Smokers May Benefit Less from Camptosar® than Nonsmokers in Colorectal Cancer
According to an article recently published in the Journal of Clinical Oncology, smoking may reduce the body’s ability to effectively metabolize the chemotherapy agent Camptosar® (irinotecan) in the treatment of colorectal cancer. It appears that smoking may reduce the exposure of the drug’s cancer killing effects to cancer cells.
It is known that different ingredients in cigarette smoke may affect the metabolism (breakdown and absorption) of certain drugs. This can potentially affect the outcomes of treatment, as smoking may keep drugs from being metabolized effectively and thus keep them from working to their full potential.
Researchers from several medical institutions recently conducted a clinical study to evaluate the potential effects of smoking among patients treated with Camptosar. This study included 190 patients: 49 smokers and 141 nonsmokers who were treated with Camptosar. The researchers evaluated components of the participants’ blood to help determine the effects of smoking on treatment with Camptosar.
- Smokers had lower levels of an active anticancer compound in their blood than nonsmokers.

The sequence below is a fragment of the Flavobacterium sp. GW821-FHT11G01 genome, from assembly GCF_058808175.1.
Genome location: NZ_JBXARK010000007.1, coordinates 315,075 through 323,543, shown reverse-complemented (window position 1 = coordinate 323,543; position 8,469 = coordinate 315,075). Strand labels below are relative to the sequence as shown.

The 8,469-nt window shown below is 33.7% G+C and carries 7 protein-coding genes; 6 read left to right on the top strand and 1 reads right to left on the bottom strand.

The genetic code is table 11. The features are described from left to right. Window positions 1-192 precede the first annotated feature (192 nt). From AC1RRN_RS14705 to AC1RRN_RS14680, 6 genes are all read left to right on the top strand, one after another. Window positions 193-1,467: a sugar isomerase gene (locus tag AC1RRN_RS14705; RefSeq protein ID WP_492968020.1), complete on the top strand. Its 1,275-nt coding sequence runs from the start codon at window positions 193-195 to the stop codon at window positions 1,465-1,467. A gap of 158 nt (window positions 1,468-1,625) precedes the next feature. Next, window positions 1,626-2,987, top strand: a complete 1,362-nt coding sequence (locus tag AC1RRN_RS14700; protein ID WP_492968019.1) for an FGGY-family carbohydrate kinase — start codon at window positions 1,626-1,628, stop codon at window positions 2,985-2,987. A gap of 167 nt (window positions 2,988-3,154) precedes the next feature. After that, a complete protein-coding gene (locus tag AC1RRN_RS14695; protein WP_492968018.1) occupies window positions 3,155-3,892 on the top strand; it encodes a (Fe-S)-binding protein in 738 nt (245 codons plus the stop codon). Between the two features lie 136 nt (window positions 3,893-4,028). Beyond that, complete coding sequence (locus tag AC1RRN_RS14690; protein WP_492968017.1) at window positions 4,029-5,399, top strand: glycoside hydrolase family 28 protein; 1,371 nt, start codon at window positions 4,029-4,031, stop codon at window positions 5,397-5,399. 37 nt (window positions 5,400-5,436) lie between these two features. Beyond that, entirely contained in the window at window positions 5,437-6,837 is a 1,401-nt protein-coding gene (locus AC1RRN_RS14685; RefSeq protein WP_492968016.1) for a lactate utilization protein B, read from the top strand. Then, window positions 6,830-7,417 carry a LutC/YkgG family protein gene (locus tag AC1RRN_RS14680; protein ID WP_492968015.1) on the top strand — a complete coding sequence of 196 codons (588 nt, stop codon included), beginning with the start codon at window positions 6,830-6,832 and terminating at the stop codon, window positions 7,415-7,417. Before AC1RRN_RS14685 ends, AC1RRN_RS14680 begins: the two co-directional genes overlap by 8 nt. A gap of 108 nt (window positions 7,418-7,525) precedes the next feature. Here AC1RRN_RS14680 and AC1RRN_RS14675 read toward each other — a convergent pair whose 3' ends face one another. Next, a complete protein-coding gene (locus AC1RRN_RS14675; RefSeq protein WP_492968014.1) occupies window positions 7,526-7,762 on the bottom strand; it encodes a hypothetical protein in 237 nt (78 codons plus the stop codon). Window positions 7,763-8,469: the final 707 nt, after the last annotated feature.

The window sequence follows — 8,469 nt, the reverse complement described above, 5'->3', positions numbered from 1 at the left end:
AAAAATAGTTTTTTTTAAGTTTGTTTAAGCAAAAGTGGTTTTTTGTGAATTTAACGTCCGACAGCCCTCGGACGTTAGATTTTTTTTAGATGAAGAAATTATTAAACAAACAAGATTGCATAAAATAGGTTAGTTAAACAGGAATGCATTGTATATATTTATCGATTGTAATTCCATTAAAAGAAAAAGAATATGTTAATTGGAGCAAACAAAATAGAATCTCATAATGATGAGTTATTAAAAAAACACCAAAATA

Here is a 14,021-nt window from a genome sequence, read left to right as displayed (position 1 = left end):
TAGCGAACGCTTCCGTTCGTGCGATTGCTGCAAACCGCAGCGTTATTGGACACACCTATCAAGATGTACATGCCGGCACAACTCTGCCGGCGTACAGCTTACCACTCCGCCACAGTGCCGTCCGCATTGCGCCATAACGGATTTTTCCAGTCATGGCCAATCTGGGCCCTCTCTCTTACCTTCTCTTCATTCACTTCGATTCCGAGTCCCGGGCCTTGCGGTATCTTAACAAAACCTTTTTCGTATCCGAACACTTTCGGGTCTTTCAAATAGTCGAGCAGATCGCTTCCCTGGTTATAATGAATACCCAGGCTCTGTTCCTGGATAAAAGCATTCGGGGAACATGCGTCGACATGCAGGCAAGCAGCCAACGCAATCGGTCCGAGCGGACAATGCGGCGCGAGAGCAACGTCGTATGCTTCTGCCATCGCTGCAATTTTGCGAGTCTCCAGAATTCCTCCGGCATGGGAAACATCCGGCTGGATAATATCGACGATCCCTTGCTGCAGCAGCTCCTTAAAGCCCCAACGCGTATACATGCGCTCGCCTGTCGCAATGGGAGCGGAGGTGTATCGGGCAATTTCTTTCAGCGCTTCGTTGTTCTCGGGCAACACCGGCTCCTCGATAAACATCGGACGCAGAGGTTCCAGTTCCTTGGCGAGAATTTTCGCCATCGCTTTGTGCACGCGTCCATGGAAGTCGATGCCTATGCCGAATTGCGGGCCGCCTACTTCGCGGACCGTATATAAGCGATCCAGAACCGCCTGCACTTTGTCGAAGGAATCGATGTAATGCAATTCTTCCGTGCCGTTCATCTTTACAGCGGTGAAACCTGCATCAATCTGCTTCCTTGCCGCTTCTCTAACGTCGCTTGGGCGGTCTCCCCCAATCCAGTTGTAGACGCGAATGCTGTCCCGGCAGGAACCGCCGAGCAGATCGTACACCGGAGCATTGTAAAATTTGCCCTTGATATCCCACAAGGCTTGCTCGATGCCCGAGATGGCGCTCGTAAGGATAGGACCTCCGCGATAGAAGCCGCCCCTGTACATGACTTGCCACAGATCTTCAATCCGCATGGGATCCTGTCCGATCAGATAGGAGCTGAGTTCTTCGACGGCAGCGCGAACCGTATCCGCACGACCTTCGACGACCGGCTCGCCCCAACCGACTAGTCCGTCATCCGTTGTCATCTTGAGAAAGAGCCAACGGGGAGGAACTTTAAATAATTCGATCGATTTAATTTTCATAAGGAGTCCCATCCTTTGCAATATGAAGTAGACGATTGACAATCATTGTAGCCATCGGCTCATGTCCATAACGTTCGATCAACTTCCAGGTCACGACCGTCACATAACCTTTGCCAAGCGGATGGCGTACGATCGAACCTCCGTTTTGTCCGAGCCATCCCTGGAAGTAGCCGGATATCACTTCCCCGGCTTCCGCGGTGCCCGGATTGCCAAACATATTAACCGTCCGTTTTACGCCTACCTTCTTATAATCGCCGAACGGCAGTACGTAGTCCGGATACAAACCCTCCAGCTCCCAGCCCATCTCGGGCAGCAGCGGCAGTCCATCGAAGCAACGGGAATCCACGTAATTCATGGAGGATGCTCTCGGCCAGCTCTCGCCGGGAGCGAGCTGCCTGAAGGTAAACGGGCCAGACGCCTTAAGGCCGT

- Smokers had lower rates of neutropenia (low levels of immune cells) associated with treatment with Camptosar.
- Rates of late onset diarrhea, a common side effect of Camptosar, were the same between smokers and nonsmokers.
The researchers concluded that smokers may have “a potential risk of treatment failure” when treated with Camptosar that is greater than that of nonsmokers. Future investigation into this issue is warranted so that treatment may become more individualized for patients who smoke.
Reference: van der Bol J, Mathijssen R, Loos W, et al. Cigarette smoking and irinotecan treatment: pharmacokinetic interaction and effects on neutropenia. Journal of Clinical Oncology. 2007; 25: 2719-2726.
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